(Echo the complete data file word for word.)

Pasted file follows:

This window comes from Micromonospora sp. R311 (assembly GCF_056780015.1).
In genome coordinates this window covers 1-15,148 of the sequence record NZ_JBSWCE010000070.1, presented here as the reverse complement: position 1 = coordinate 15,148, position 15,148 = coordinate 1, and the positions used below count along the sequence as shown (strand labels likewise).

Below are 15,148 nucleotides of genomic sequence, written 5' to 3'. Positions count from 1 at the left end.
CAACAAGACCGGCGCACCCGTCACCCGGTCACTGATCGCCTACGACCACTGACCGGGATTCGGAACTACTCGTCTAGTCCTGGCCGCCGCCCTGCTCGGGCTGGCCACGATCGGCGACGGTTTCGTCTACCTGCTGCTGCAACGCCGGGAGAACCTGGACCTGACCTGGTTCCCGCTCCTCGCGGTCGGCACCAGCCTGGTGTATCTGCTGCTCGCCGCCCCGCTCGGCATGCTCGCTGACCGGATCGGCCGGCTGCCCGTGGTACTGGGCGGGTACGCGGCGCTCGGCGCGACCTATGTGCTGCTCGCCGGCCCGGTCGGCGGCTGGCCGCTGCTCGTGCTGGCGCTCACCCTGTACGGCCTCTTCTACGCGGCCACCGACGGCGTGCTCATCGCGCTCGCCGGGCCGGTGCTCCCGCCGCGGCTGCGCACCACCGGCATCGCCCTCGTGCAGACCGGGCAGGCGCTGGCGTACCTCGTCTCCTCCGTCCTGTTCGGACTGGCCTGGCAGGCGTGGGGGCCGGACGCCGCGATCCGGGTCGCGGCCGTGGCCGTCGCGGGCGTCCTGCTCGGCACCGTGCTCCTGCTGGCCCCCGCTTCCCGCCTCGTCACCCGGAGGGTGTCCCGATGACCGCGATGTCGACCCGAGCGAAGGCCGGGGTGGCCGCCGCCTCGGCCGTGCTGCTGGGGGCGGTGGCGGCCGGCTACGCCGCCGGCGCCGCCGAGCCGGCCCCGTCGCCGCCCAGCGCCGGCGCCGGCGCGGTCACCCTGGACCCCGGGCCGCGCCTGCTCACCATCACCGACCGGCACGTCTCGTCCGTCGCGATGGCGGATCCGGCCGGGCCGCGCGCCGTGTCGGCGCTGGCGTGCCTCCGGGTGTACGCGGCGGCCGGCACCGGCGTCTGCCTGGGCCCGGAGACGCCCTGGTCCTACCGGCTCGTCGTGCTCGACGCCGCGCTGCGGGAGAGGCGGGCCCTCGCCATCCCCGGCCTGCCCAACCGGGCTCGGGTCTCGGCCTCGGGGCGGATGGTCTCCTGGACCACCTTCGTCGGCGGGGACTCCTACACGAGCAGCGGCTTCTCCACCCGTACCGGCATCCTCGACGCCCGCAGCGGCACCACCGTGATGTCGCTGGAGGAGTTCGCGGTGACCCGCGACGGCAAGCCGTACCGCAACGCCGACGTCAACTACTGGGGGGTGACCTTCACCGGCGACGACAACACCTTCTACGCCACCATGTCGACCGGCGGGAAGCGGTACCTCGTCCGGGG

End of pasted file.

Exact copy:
This window comes from Micromonospora sp. R311 (assembly GCF_056780015.1).
In genome coordinates this window covers 1-15,148 of the sequence record NZ_JBSWCE010000070.1, presented here as the reverse complement: position 1 = coordinate 15,148, position 15,148 = coordinate 1, and the positions used below count along the sequence as shown (strand labels likewise).

Below are 15,148 nucleotides of genomic sequence, written 5' to 3'. Positions count from 1 at the left end.
CAACAAGACCGGCGCACCCGTCACCCGGTCACTGATCGCCTACGACCACTGACCGGGATTCGGAACTACTCGTCTAGTCCTGGCCGCCGCCCTGCTCGGGCTGGCCACGATCGGCGACGGTTTCGTCTACCTGCTGCTGCAACGCCGGGAGAACCTGGACCTGACCTGGTTCCCGCTCCTCGCGGTCGGCACCAGCCTGGTGTATCTGCTGCTCGCCGCCCCGCTCGGCATGCTCGCTGACCGGATCGGCCGGCTGCCCGTGGTACTGGGCGGGTACGCGGCGCTCGGCGCGACCTATGTGCTGCTCGCCGGCCCGGTCGGCGGCTGGCCGCTGCTCGTGCTGGCGCTCACCCTGTACGGCCTCTTCTACGCGGCCACCGACGGCGTGCTCATCGCGCTCGCCGGGCCGGTGCTCCCGCCGCGGCTGCGCACCACCGGCATCGCCCTCGTGCAGACCGGGCAGGCGCTGGCGTACCTCGTCTCCTCCGTCCTGTTCGGACTGGCCTGGCAGGCGTGGGGGCCGGACGCCGCGATCCGGGTCGCGGCCGTGGCCGTCGCGGGCGTCCTGCTCGGCACCGTGCTCCTGCTGGCCCCCGCTTCCCGCCTCGTCACCCGGAGGGTGTCCCGATGACCGCGATGTCGACCCGAGCGAAGGCCGGGGTGGCCGCCGCCTCGGCCGTGCTGCTGGGGGCGGTGGCGGCCGGCTACGCCGCCGGCGCCGCCGAGCCGGCCCCGTCGCCGCCCAGCGCCGGCGCCGGCGCGGTCACCCTGGACCCCGGGCCGCGCCTGCTCACCATCACCGACCGGCACGTCTCGTCCGTCGCGATGGCGGATCCGGCCGGGCCGCGCGCCGTGTCGGCGCTGGCGTGCCTCCGGGTGTACGCGGCGGCCGGCACCGGCGTCTGCCTGGGCCCGGAGACGCCCTGGTCCTACCGGCTCGTCGTGCTCGACGCCGCGCTGCGGGAGAGGCGGGCCCTCGCCATCCCCGGCCTGCCCAACCGGGCTCGGGTCTCGGCCTCGGGGCGGATGGTCTCCTGGACCACCTTCGTCGGCGGGGACTCCTACACGAGCAGCGGCTTCTCCACCCGTACCGGCATCCTCGACGCCCGCAGCGGCACCACCGTGATGTCGCTGGAGGAGTTCGCGGTGACCCGCGACGGCAAGCCGTACCGCAACGCCGACGTCAACTACTGGGGGGTGACCTTCACCGGCGACGACAACACCTTCTACGCCACCATGTCGACCGGCGGGAAGCGGTACCTCGTCCGGGG